Ukraine’s defence ministry corruption reshuffle marks a painful moment in an agonising war

RASHMEE ROSHAN LALL February 7, 2023
Ukraine. Photo by Max Kukurudziak on Unsplash

Anyone who wishes Ukraine well will be dismayed by news that its defence minister, Oleksii Reznikov, is to be replaced following a corruption scandal.

There is no suggestion that Mr Reznikov himself is directly implicated in any wrongdoing, but the mere fact that Ukraine is set to reassign the highest ranking official in its government is concerning. It sounds bizarre for a country forced to engage in an unprovoked war for its life, to decide it will replace its defence minister 12 months into that bloody conflict.

Unless…unless, it’s not bizarre and Ukrainian President Volodymyr Zelensky’s administration is merely trying to keep things going and to keep the faith…with its western allies.

With money and resources pouring into Ukraine, probity has become a greatly prized word in the Ukrainian context. Particularly for Ukraine’s allies, which are spending huge sums to help it bravely fight savage aggression from a neighbour.

Over the years, much before Mr Zelensky was elected to the highest office of state, reports of Ukrainian corruption were as routine and familiar as sparrows in the garden. Transparency International has ranked Ukraine at 122 out of 180 countries — not much better than Russia.

When he was elected by a landslide in 2019, Mr Zelensky boldly vowed to change the way Ukraine was governed. That he has struggled to achieve wholesale reform is hardly surprising – systems are stubbornly resistant to change and self-perpetuating. And then came the unprovoked Russian invasion of his country. Mr Zelensky could hardly be expected to serve as commander-in-chief of a country at war and wage a different, equally brutal war at home.

That said, it looks bad for Ukraine when there are reports that its military  allegedly secured food at highly inflated prices. The defence ministry has denied this, describing the reports as false. Even so, such accounts do not add to confidence in promised Ukraine’s clean-slate policy.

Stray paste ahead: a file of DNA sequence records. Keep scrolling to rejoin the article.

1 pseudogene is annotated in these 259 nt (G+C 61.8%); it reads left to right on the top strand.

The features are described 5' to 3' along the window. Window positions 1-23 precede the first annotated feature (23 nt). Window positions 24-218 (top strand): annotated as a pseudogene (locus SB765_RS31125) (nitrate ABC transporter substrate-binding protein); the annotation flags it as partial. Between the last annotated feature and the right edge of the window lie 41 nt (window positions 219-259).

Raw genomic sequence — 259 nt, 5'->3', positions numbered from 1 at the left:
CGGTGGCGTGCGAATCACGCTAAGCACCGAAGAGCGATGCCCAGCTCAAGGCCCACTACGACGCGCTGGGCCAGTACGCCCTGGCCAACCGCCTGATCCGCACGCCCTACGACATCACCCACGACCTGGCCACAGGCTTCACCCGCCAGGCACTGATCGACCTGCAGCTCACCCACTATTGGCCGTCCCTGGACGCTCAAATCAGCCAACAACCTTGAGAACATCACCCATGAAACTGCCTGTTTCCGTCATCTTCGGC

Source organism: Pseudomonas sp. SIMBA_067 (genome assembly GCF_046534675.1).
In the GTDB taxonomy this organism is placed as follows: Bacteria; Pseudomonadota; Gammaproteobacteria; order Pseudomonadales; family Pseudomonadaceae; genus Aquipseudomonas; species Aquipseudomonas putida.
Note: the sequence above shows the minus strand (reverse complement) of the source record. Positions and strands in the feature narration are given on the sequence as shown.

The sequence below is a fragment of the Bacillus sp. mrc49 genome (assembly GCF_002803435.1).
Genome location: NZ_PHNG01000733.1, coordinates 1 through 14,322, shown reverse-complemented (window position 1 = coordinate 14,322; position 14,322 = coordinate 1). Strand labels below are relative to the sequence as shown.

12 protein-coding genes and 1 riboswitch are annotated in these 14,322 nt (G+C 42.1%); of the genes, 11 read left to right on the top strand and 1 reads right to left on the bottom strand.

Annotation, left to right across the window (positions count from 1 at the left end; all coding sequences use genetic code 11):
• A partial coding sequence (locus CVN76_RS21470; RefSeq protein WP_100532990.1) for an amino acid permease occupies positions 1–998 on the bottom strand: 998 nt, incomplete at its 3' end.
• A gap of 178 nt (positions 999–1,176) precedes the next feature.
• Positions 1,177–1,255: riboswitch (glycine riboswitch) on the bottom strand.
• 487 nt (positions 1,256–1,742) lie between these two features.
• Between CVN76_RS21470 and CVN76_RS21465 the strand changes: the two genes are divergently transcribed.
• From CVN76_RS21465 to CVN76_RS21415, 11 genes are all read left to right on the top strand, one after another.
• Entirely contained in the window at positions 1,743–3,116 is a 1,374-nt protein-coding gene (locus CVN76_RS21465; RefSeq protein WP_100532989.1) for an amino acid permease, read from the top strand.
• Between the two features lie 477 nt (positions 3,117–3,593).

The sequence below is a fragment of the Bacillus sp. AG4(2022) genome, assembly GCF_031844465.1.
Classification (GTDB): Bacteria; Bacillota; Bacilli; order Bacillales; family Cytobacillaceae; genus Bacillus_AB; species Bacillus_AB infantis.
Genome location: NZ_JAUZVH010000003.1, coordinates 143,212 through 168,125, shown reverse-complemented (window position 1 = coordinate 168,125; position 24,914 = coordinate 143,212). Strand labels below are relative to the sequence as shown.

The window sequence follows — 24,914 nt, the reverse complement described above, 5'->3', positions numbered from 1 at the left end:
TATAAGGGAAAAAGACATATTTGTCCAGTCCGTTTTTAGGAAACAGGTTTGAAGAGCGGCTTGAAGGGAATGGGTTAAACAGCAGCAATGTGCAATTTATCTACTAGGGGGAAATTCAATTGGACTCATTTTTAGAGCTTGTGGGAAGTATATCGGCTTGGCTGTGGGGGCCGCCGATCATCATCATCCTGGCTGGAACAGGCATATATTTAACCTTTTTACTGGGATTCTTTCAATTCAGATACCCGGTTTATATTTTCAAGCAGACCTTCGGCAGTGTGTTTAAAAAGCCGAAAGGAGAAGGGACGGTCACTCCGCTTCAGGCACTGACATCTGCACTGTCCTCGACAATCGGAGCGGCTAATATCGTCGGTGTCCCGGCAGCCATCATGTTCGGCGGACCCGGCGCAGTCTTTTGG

It could hardly come at a worse time for Ukraine. In 48 hours, European Union (EU) leaders gather for a summit, with Ukraine painfully high on the agenda. Unlike the last EU leaders’ summit in December, the mood will not be nervous exhilaration. This time, it will be just nervous.

Nearly a year into Russia’s brutal war, an imminent Russian offensive is on everyone’s minds. Promised deliveries to Ukraine of German (and American) tanks are yet to arrive.

And then, to add to the nervousness, there is news that Ukraine’s defence minister will be given a new portfolio, while there is sotto voce talk of corruption in the outfit he leads.

It’s not much cause for cheer. War hardly ever is, but this moment in this war is particularly agonising.

A few other pieces from my Ukraine archive you might want to read (the two at the bottom are from Volodymyr Zelensky’s election) :

The visible effects of Ukraine’s powerful currency – soft power

UN’s impotence on Ukraine underlines the need for real decolonisation – of the international architecture 

What borscht means to Ukraine at this moment

Perils and positives of the proxy war in Ukraine

Zelensky’s ‘camouflage chic’, unrehearsed Churchillian oratory and what victory looks like for Ukraine

Return of the international brigades

Will Ukraine’s president-elect see the funny side of Giuliani’s visit on Trump’s behalf?

Indians once voted for a TV Sita. So, Ukrainians pick a TV president